Satisfactory completion of 33 months of clinical training is required. One month of absence is allowed each year for time away from training which includes, vacation, sick, or family leave.
Training must be extended to make up any absences greater than three months during the three years of residency/fellowship.
However, the program director has a waiver of up to two months of elective training only in the following circumstance if the trainee:
The request for a waiver must be submitted no earlier than the final three months of training. We encourages trainees to take yearly vacation, and strongly discourages “banking” vacation from year to year as it negatively affects trainees’ health and well-being. recognizes that leave policies vary from institution to institution and expects the program director to apply local requirements within these guidelines to ensure trainees have completed the requisite period of training. views educational leave, which includes attendance at training-related seminars as bona fide educational experiences, and it need not be counted as part time away from training. Trainees in combined training or special training pathways are not eligible for a waiver of pediatric training.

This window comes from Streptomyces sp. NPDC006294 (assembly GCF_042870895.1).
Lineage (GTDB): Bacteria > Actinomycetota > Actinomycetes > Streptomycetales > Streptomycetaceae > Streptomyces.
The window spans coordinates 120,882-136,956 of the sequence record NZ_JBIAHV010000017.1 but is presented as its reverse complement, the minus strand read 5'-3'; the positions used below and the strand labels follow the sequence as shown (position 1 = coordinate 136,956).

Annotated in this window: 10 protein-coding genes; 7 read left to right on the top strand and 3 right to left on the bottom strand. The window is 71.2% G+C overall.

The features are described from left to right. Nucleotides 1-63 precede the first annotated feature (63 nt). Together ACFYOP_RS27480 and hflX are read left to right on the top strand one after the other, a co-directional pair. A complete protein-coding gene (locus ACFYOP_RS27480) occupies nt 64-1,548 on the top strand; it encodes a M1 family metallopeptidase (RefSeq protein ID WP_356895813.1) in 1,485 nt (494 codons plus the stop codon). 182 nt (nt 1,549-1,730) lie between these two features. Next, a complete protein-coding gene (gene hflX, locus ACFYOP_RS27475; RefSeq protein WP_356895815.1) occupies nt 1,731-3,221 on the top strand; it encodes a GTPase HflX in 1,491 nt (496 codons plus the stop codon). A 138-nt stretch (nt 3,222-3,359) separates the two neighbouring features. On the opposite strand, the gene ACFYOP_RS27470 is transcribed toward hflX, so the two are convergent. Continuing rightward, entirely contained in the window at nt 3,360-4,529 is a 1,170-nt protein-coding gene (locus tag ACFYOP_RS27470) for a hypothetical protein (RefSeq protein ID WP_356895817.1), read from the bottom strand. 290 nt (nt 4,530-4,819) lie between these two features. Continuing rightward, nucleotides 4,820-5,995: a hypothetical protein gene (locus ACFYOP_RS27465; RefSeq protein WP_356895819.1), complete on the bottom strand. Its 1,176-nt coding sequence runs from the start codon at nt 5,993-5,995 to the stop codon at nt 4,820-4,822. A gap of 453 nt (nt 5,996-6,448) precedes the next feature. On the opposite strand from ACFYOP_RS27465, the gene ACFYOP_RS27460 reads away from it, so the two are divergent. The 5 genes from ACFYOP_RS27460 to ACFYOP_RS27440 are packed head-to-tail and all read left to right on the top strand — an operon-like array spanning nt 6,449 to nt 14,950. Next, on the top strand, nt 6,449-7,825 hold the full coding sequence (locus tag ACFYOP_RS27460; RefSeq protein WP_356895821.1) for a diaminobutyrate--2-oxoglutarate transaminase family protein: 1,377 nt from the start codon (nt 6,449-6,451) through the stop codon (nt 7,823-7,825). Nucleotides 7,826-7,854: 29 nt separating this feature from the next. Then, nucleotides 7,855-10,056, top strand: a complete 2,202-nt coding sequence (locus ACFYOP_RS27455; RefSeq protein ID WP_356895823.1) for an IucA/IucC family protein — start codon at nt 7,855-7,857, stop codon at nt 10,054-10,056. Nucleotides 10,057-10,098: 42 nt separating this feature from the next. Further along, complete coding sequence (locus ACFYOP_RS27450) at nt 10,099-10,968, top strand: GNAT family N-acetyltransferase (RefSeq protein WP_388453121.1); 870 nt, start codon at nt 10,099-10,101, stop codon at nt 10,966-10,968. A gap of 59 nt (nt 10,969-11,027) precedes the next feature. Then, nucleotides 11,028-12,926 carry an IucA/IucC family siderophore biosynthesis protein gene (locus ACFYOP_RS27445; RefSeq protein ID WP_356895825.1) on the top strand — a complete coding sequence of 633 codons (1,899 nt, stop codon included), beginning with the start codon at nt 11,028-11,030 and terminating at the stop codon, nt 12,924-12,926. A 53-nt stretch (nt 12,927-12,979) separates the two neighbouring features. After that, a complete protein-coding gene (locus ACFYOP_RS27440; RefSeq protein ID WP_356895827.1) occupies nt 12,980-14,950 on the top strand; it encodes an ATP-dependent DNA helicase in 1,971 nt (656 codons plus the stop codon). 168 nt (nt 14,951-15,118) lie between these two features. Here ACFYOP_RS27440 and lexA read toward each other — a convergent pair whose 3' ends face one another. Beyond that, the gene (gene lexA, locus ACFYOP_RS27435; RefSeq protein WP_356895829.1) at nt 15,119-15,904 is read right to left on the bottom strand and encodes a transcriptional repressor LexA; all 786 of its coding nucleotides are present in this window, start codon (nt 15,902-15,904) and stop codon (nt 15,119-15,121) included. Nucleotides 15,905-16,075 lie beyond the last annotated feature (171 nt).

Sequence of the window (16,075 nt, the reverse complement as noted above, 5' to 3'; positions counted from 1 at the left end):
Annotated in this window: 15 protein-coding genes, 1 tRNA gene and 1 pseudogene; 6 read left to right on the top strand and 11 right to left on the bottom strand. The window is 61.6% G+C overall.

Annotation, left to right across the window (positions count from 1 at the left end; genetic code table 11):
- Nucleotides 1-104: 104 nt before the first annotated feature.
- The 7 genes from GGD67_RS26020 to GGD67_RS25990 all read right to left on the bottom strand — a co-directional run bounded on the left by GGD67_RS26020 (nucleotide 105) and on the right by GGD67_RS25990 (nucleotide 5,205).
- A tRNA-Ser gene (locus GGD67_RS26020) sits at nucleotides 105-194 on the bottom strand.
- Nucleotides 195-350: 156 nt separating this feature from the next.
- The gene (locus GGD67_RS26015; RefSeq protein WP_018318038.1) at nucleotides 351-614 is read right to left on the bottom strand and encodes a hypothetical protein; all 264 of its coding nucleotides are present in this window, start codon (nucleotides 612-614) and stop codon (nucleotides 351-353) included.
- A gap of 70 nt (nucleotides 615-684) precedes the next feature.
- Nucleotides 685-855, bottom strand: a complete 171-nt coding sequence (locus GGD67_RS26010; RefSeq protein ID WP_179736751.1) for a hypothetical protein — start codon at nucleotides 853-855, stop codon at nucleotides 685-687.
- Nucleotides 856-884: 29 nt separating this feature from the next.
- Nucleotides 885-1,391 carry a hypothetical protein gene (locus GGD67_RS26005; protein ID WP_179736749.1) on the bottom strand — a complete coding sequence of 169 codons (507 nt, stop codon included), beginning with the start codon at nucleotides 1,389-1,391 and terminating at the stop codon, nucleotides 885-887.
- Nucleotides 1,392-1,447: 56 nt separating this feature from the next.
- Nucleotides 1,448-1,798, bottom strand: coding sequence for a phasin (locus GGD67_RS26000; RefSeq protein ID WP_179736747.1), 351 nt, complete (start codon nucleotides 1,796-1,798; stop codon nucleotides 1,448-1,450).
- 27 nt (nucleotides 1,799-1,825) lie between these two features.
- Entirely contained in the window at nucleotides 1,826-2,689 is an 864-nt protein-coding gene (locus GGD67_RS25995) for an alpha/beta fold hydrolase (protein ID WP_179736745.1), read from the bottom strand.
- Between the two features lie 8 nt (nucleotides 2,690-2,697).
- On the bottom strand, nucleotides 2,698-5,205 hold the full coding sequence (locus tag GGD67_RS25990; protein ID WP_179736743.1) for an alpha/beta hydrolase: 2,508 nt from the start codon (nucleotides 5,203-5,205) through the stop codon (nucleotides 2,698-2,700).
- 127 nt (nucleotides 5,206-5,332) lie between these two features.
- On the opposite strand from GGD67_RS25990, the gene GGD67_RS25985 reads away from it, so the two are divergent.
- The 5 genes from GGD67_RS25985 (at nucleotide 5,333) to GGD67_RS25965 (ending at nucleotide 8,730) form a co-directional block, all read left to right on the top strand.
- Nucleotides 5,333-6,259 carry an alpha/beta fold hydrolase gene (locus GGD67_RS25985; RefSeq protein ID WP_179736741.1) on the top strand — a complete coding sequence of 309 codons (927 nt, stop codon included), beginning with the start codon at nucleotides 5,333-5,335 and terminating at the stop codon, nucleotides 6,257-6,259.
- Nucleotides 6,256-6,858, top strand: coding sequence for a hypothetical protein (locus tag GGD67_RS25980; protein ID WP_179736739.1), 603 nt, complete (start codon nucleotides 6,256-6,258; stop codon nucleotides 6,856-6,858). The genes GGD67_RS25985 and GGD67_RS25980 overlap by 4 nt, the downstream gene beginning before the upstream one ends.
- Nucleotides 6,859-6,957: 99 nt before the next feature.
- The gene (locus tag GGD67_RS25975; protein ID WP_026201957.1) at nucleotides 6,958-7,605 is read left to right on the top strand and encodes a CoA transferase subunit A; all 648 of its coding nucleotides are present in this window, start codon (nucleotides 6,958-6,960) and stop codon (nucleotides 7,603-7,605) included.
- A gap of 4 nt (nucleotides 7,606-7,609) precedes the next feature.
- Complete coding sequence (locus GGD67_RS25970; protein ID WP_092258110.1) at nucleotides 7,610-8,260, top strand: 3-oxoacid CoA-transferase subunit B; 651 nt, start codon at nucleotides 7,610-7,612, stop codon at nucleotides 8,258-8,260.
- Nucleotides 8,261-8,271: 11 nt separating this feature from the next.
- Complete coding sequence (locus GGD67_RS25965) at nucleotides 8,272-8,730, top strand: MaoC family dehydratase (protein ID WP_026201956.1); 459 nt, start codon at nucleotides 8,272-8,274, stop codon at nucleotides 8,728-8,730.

Residents who experience an interruption in general pediatrics training, medicine-pediatrics, or other combined training for greater than 24 continuous months and who wish to re-enter residency training in general pediatrics must petition the Program Council to determine whether credit may be awarded for prior training.
The request for credit must be submitted by the candidate or the residency program director before the candidate re-enters residency training in general pediatrics.
No more than a total of six months of the required three years of residency training may be taken outside of an accredited pediatrics residency program.
These elective experiences must be approved by the program director, must have goals and objectives for training, and must provide an evaluation of the resident’s performance.
Military service, unless as a pediatric resident in a military training program, cannot be substituted for training requirements